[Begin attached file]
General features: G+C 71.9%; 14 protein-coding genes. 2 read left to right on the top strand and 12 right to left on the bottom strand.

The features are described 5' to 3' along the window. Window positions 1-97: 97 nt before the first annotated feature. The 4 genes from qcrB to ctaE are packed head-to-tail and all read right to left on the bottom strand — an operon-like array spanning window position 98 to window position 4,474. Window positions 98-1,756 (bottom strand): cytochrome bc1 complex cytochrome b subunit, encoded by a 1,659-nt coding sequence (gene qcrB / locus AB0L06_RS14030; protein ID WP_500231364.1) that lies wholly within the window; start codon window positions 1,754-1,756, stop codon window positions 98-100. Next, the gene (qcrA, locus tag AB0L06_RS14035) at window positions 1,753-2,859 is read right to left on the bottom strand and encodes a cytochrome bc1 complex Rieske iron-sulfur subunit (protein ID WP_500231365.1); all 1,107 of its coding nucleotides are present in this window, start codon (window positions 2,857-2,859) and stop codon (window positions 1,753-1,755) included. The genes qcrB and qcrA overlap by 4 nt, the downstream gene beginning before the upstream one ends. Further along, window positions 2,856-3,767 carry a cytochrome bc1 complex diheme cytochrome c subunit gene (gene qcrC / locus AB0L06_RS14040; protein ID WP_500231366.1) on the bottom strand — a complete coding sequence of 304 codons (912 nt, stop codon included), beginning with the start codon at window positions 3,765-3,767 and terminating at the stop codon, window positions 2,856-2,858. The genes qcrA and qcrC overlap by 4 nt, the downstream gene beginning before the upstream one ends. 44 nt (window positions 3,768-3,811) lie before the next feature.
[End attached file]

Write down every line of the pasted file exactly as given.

General features: G+C 71.9%; 14 protein-coding genes. 2 read left to right on the top strand and 12 right to left on the bottom strand.

The features are described 5' to 3' along the window. Window positions 1-97: 97 nt before the first annotated feature. The 4 genes from qcrB to ctaE are packed head-to-tail and all read right to left on the bottom strand — an operon-like array spanning window position 98 to window position 4,474. Window positions 98-1,756 (bottom strand): cytochrome bc1 complex cytochrome b subunit, encoded by a 1,659-nt coding sequence (gene qcrB / locus AB0L06_RS14030; protein ID WP_500231364.1) that lies wholly within the window; start codon window positions 1,754-1,756, stop codon window positions 98-100. Next, the gene (qcrA, locus tag AB0L06_RS14035) at window positions 1,753-2,859 is read right to left on the bottom strand and encodes a cytochrome bc1 complex Rieske iron-sulfur subunit (protein ID WP_500231365.1); all 1,107 of its coding nucleotides are present in this window, start codon (window positions 2,857-2,859) and stop codon (window positions 1,753-1,755) included. The genes qcrB and qcrA overlap by 4 nt, the downstream gene beginning before the upstream one ends. Further along, window positions 2,856-3,767 carry a cytochrome bc1 complex diheme cytochrome c subunit gene (gene qcrC / locus AB0L06_RS14040; protein ID WP_500231366.1) on the bottom strand — a complete coding sequence of 304 codons (912 nt, stop codon included), beginning with the start codon at window positions 3,765-3,767 and terminating at the stop codon, window positions 2,856-2,858. The genes qcrA and qcrC overlap by 4 nt, the downstream gene beginning before the upstream one ends. 44 nt (window positions 3,768-3,811) lie before the next feature.